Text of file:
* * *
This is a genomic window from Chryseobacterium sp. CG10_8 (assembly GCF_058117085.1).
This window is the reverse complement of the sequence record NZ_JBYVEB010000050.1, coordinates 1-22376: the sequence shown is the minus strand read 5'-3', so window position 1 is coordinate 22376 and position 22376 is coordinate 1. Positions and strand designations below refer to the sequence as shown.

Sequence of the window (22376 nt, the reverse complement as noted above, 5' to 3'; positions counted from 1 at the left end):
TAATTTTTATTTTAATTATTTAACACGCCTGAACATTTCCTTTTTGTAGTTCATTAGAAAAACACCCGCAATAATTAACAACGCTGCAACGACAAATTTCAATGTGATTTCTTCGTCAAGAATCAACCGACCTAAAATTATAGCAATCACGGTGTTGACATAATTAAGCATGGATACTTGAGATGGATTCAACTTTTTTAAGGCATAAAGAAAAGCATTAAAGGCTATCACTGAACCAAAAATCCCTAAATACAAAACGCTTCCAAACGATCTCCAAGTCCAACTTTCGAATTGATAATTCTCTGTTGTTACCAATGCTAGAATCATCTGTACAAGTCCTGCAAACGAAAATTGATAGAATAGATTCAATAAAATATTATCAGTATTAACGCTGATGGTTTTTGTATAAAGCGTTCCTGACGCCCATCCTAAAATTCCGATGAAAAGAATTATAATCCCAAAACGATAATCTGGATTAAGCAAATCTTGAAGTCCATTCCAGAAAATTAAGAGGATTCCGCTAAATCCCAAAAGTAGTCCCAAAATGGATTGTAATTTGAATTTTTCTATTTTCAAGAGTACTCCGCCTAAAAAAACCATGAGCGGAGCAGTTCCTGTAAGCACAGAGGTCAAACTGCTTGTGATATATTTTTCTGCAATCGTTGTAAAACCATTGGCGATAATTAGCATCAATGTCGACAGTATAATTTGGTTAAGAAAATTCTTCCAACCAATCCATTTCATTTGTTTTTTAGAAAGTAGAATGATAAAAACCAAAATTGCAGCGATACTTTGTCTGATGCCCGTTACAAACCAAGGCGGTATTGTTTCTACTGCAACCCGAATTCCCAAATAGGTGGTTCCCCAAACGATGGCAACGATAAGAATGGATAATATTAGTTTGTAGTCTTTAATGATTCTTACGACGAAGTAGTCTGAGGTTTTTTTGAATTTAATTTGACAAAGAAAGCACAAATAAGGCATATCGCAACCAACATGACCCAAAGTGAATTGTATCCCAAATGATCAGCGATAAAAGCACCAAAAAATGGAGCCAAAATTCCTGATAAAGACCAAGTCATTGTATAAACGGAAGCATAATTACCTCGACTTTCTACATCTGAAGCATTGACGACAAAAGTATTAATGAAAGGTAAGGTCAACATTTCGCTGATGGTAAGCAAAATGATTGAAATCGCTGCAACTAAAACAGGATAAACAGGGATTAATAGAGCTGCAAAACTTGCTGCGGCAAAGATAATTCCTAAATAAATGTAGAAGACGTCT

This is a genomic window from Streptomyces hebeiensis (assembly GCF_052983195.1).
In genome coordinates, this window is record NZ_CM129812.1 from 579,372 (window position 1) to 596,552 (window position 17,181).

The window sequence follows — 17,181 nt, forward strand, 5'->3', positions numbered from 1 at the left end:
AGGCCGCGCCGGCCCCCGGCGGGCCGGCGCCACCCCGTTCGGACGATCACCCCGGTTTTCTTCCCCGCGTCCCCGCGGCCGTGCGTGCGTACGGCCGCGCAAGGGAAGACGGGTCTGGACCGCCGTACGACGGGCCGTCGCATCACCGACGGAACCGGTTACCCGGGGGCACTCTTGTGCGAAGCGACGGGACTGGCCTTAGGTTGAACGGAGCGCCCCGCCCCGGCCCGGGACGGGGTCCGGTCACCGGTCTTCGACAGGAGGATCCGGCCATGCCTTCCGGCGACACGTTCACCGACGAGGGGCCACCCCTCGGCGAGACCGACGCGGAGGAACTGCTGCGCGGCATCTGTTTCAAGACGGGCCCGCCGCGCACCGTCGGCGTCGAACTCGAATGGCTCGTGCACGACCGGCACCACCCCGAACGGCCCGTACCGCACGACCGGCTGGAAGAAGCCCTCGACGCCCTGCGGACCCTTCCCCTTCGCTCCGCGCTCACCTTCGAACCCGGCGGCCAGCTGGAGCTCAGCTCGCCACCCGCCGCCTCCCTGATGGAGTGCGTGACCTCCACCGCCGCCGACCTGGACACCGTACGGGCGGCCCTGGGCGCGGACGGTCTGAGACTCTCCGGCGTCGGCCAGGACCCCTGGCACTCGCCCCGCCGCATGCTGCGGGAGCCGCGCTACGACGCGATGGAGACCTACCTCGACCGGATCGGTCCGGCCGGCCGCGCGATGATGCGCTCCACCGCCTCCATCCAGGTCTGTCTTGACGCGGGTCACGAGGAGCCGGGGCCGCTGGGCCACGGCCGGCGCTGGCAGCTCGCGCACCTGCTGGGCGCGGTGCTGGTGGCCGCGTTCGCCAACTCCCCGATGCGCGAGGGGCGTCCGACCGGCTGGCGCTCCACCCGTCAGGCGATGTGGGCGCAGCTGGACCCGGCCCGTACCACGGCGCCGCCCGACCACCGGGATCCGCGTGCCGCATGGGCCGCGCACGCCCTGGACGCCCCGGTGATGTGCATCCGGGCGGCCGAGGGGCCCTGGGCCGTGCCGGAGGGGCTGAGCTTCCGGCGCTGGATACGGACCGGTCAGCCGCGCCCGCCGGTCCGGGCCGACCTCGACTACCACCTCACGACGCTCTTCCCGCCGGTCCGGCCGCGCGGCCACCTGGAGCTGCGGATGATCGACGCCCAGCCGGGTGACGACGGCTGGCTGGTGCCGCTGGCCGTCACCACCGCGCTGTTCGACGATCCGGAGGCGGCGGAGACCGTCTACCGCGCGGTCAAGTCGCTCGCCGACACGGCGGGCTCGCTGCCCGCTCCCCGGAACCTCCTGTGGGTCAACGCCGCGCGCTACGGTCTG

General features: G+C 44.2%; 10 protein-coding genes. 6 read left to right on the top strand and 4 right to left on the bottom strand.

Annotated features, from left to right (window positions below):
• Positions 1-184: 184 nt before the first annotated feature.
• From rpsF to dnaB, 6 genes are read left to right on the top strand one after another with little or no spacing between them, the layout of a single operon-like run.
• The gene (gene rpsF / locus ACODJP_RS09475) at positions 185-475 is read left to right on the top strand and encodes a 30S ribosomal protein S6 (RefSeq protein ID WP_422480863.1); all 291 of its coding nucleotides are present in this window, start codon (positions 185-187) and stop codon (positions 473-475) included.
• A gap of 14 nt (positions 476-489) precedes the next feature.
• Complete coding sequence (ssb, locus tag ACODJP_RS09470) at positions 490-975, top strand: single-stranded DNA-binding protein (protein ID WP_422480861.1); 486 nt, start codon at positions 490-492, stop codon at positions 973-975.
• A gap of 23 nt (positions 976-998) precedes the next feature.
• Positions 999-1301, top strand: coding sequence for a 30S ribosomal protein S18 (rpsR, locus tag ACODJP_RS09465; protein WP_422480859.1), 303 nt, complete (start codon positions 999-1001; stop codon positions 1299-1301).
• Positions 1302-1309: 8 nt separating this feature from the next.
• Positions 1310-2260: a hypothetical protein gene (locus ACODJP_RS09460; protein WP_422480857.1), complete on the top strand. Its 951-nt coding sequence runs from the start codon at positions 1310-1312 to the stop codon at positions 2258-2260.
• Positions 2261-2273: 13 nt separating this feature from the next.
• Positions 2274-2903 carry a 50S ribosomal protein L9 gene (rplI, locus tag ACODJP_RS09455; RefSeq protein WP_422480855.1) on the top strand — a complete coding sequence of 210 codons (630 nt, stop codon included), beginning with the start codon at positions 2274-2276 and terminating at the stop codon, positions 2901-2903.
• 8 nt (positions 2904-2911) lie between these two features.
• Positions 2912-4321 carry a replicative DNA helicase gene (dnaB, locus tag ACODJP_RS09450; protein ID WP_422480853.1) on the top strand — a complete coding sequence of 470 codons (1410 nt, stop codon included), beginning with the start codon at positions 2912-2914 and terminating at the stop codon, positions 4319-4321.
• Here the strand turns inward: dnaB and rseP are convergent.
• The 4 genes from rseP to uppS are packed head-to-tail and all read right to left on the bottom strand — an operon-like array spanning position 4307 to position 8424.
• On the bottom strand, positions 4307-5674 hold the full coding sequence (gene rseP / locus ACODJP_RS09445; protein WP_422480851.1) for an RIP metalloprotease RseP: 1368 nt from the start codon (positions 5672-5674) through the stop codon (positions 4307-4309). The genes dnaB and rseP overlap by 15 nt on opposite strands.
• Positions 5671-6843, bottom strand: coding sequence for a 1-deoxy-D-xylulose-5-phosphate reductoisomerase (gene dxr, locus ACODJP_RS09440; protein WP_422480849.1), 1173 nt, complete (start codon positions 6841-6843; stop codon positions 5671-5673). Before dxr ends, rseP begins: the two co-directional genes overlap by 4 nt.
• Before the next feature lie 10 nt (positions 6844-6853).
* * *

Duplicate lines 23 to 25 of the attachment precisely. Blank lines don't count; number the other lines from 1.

• Positions 2912-4321 carry a replicative DNA helicase gene (dnaB, locus tag ACODJP_RS09450; protein ID WP_422480853.1) on the top strand — a complete coding sequence of 470 codons (1410 nt, stop codon included), beginning with the start codon at positions 2912-2914 and terminating at the stop codon, positions 4319-4321.
• Here the strand turns inward: dnaB and rseP are convergent.
• The 4 genes from rseP to uppS are packed head-to-tail and all read right to left on the bottom strand — an operon-like array spanning position 4307 to position 8424.